I currently have a drain stack that is piped like this: enter image description here

The blue pipe services a sink, and I do believe continues on to become a vent above the sink. The red pipe services a toilet, and the green services a washer and another bathroom group on the 2nd floor.

As you can see, there is quite a bit of maneuvering going on up at the top of this stack to get everything connected, and then routed down to the stack. I would like to reconfigure this drain arrangement to take up less space, to minimize the amount of boxing in I will have to do when framing this out. I'd like to run the red pipe vertically down, to connect with the top of that 45 degree offset, and run the blue pipe around to the top of the wye where the green is connecting. This is crudely illustrated below.

enter image description here

I would use a long sweep 90 to transition the red pipe downways, and a wye to tie it in. I can't find anything in my plumbing codes to prevent my doing this (IRC 2015 and IPC 2015), and the inspector I asked would only say "Yep, that's allowable." Will running the red pipe down in to the middle of that 45 degree section cause me any issues with future performance of these drains?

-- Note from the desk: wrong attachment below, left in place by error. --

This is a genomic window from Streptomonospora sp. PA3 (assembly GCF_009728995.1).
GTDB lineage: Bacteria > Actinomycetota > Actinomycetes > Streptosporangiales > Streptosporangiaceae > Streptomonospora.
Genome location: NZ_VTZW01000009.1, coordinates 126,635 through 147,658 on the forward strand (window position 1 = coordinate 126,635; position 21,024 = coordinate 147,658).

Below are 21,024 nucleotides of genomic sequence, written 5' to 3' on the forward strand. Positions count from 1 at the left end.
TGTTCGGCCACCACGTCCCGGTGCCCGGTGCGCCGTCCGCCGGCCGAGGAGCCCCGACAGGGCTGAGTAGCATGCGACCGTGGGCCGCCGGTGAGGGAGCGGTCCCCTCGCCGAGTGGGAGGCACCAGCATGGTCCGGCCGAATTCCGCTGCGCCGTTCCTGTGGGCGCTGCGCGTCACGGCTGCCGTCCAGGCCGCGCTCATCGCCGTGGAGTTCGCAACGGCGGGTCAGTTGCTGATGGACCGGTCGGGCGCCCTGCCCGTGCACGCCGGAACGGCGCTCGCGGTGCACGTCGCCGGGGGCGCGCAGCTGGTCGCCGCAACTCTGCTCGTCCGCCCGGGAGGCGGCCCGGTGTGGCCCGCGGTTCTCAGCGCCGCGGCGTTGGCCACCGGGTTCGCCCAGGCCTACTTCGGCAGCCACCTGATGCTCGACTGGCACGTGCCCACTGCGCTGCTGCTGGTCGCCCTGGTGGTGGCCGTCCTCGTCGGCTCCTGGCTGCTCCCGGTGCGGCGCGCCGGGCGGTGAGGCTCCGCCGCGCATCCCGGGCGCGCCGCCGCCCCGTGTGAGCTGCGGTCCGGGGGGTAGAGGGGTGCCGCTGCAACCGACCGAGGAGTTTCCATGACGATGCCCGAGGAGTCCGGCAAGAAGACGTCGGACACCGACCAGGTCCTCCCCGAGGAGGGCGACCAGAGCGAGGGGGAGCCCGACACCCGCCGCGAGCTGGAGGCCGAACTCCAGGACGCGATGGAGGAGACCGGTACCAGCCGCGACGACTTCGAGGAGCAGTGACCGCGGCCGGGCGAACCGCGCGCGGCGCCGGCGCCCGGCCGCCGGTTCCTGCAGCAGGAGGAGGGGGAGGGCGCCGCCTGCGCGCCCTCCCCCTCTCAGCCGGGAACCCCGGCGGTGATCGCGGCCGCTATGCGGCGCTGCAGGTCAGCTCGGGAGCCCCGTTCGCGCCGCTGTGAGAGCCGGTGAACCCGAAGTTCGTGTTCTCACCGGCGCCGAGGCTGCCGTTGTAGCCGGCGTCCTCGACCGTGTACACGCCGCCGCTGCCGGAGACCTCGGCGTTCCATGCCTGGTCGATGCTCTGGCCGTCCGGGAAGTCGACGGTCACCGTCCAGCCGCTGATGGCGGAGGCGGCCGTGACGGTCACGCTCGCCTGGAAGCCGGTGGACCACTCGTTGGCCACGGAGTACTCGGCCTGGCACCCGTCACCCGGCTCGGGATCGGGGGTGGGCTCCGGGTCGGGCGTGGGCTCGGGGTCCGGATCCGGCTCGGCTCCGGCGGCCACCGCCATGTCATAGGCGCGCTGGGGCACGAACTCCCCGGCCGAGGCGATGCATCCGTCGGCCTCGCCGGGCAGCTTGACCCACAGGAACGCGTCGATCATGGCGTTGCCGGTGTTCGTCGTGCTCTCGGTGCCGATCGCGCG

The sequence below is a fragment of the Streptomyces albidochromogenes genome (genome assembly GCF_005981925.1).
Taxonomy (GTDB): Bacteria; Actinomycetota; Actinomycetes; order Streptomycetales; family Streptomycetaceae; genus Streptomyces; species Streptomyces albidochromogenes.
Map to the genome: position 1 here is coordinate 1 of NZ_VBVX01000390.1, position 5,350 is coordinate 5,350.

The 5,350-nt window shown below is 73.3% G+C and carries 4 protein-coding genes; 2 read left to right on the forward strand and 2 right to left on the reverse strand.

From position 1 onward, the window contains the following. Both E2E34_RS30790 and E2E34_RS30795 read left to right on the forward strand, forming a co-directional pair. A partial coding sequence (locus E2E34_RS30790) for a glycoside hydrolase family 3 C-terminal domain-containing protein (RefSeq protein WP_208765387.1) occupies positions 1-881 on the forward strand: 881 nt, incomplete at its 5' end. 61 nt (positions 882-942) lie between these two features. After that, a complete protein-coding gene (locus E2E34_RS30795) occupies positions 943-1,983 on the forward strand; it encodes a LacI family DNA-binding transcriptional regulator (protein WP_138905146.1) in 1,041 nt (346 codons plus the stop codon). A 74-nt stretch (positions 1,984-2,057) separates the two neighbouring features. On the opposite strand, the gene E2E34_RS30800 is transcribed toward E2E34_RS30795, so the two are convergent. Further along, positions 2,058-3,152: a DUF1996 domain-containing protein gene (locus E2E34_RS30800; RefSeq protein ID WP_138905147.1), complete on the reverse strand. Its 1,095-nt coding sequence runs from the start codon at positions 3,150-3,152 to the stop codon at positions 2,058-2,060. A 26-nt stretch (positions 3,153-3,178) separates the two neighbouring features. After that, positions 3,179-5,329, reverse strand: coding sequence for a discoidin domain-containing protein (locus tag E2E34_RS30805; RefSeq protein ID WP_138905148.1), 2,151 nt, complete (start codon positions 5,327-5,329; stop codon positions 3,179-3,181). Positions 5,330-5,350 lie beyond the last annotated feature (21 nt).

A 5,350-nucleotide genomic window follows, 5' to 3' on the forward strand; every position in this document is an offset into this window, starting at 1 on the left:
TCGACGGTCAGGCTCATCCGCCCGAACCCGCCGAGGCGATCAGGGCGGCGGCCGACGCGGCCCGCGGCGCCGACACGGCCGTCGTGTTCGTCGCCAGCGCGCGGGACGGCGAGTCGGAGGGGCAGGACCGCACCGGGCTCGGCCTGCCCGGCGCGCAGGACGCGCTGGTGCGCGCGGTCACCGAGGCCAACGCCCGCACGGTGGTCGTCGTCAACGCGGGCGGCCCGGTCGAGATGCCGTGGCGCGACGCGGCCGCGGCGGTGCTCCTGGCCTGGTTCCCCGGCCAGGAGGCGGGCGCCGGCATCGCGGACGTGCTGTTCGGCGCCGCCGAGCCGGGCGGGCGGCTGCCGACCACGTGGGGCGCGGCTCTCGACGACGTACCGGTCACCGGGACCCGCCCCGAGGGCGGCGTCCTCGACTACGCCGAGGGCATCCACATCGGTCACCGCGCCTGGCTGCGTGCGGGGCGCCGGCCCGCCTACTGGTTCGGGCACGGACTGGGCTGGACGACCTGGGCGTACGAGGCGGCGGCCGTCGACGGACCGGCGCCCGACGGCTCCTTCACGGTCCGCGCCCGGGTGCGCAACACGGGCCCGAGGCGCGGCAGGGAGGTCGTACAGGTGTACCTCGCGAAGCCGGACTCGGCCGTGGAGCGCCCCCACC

• 3
    "The blue pipe services a sink, and I do believe continues on to become a vent above the sink." I just started learning plumbing codes recently, so I won't post this is as a definitive answer, but are you sure the toilet (red pipe) isn't using this as a wet vent? If so, you may have venting issues by jutting it down 90 degrees first to connect. Mar 22, 2016 at 19:55
  • Sounds like you want more than code compliance, you want performance. I would seize the opportunity to think about going above-and-beyond with cleanout siting. That way you can pull a serious clog down into DIY territory, or at least, a much cheaper plumber job. As for finishing, either do like the Victorians and put a cabinet door there, or a built-in bookshelf with a lift-out backboard. Mar 22, 2016 at 20:32

1 Answer 1


Depending on the size of the sink drain, (if it is 1 1/4") I think you can run it through the joist. Then the toilet will have a proper vent. enter image description here

  • A vent for the toiliet...I knew I was missing something here. I believe I'll need to bring it down and run it entirely horizontally to meet the wet vent requirements, but that still gets rid of a ton of bulk in the installation.
    – user11467
    Mar 23, 2016 at 13:29

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